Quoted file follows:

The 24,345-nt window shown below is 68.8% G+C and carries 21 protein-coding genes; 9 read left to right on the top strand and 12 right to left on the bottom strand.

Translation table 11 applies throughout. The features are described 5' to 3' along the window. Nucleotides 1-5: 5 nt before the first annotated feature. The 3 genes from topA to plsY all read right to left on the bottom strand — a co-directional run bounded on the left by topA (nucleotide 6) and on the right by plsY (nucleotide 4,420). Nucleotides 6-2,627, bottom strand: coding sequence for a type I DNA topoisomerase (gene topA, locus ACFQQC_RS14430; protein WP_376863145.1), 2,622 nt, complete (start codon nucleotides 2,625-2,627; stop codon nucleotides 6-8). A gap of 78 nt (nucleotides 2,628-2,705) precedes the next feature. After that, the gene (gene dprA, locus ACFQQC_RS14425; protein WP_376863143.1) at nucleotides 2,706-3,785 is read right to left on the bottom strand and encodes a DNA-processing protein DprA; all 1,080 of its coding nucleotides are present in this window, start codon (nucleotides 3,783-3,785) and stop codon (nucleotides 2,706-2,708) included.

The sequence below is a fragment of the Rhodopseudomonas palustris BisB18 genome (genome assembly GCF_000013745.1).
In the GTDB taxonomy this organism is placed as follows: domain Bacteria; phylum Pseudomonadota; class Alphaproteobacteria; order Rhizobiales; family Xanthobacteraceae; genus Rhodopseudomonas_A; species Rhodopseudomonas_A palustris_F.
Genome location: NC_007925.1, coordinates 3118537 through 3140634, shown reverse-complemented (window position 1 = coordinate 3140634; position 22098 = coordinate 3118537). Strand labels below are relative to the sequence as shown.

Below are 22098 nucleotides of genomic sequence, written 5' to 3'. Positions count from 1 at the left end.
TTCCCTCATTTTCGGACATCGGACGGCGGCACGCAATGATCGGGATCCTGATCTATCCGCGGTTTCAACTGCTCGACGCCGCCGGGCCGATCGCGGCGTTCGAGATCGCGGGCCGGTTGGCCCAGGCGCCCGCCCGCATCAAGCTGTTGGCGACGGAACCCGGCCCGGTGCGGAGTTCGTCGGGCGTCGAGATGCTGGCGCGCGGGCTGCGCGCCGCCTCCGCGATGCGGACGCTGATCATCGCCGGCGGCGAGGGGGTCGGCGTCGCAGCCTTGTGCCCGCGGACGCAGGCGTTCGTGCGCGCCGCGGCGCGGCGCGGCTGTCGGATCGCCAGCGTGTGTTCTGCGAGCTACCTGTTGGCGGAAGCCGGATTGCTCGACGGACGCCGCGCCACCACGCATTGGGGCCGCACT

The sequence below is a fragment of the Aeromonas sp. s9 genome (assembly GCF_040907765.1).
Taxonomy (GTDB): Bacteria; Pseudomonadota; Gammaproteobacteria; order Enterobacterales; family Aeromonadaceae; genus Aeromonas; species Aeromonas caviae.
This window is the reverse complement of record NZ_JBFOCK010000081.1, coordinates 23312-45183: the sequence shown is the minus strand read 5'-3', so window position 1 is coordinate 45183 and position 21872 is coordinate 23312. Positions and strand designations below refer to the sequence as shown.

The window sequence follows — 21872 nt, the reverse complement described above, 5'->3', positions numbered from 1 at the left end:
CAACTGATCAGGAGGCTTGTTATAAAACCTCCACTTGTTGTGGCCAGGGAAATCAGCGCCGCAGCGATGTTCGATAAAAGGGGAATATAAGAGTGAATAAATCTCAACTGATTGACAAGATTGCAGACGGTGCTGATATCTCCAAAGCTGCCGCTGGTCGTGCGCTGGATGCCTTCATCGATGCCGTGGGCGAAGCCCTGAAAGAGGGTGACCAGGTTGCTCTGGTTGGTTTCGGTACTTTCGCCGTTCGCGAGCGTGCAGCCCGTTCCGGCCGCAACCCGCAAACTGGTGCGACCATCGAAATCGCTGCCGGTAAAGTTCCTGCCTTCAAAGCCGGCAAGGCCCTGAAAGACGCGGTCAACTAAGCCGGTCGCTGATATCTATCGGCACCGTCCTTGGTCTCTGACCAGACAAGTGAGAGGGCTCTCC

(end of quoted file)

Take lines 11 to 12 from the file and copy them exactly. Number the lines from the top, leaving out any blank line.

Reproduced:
The window sequence follows — 21872 nt, the reverse complement described above, 5'->3', positions numbered from 1 at the left end:
CAACTGATCAGGAGGCTTGTTATAAAACCTCCACTTGTTGTGGCCAGGGAAATCAGCGCCGCAGCGATGTTCGATAAAAGGGGAATATAAGAGTGAATAAATCTCAACTGATTGACAAGATTGCAGACGGTGCTGATATCTCCAAAGCTGCCGCTGGTCGTGCGCTGGATGCCTTCATCGATGCCGTGGGCGAAGCCCTGAAAGAGGGTGACCAGGTTGCTCTGGTTGGTTTCGGTACTTTCGCCGTTCGCGAGCGTGCAGCCCGTTCCGGCCGCAACCCGCAAACTGGTGCGACCATCGAAATCGCTGCCGGTAAAGTTCCTGCCTTCAAAGCCGGCAAGGCCCTGAAAGACGCGGTCAACTAAGCCGGTCGCTGATATCTATCGGCACCGTCCTTGGTCTCTGACCAGACAAGTGAGAGGGCTCTCC